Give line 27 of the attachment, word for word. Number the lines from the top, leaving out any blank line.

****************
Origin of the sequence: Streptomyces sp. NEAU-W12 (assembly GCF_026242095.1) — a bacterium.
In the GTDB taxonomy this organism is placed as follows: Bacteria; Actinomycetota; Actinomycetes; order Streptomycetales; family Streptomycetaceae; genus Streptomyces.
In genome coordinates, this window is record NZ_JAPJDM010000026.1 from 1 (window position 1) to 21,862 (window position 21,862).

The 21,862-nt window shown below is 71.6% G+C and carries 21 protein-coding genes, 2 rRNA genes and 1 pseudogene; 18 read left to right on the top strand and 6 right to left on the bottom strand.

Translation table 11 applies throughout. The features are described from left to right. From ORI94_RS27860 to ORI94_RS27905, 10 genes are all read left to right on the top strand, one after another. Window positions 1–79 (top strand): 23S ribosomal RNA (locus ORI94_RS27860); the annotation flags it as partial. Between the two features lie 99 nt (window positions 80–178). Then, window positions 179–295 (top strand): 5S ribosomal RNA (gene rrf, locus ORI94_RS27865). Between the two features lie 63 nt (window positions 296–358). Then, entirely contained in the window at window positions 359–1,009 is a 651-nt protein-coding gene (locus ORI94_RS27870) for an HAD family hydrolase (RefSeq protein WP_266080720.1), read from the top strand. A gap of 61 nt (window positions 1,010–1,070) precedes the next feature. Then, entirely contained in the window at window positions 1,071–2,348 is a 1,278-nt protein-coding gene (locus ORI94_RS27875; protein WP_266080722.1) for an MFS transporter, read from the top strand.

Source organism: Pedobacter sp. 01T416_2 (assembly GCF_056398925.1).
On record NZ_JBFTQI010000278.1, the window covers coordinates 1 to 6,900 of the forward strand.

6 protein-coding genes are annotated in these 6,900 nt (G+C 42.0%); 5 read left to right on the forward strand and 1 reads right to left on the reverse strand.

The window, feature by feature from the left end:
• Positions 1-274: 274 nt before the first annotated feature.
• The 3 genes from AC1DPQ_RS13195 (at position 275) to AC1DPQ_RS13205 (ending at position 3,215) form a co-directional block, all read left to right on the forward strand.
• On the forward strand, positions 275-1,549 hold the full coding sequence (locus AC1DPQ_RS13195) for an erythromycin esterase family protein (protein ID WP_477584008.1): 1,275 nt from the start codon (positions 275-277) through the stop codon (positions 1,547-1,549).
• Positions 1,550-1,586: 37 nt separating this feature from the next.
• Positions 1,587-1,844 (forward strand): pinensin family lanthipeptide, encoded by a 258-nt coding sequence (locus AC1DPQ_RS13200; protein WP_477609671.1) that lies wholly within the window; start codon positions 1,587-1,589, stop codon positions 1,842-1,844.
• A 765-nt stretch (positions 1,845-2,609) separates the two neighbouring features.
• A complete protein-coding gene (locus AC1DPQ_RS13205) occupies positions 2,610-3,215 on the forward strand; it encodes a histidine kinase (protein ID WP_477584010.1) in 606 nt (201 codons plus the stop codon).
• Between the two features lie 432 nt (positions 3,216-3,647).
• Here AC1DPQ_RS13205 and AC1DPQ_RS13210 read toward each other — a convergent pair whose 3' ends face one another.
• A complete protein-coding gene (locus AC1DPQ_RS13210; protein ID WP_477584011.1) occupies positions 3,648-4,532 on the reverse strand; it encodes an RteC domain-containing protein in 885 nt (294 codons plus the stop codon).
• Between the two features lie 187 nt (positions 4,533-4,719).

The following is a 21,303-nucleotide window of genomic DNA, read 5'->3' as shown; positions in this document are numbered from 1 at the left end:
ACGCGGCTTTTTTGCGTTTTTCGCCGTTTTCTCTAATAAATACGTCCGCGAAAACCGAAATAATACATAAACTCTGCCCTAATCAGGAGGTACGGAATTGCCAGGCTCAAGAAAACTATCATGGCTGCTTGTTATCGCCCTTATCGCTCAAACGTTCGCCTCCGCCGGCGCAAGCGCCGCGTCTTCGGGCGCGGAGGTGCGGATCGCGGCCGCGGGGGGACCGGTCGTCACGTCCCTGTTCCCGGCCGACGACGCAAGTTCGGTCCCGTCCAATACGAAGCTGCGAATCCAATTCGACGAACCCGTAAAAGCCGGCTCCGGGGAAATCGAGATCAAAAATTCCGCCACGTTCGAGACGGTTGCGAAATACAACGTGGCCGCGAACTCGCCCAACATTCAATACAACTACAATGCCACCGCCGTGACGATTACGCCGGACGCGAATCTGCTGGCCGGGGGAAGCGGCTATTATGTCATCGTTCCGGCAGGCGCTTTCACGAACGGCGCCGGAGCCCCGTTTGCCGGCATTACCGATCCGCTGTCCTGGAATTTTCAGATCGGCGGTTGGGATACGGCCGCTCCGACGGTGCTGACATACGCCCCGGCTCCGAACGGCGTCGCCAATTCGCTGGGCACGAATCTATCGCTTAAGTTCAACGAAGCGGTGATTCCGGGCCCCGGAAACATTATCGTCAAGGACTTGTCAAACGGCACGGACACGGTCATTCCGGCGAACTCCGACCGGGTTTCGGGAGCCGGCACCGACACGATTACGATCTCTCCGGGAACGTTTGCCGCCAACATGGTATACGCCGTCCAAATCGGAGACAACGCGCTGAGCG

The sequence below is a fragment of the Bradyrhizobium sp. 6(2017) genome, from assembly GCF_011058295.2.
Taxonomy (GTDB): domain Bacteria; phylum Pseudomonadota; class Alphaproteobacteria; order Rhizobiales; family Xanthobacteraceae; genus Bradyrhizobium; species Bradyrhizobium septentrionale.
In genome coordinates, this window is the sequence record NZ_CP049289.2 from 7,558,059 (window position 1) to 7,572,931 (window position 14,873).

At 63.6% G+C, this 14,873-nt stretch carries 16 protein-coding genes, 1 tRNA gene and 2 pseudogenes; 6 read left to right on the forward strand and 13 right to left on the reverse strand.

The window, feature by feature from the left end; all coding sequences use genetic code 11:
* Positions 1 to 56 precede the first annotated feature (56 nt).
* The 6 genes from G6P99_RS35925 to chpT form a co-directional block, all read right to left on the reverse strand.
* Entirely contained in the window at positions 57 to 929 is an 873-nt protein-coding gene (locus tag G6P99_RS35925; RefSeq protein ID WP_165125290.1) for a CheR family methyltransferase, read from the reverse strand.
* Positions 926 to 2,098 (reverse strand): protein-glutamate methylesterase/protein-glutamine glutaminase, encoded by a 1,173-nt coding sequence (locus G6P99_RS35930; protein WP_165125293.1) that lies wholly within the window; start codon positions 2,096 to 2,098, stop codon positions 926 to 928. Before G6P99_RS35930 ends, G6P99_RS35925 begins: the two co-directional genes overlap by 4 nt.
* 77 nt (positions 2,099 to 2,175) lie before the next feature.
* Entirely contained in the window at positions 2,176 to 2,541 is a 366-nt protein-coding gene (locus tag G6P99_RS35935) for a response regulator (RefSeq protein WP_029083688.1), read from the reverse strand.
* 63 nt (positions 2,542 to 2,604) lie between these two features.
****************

The window, feature by feature from the left end; all coding sequences use genetic code 11: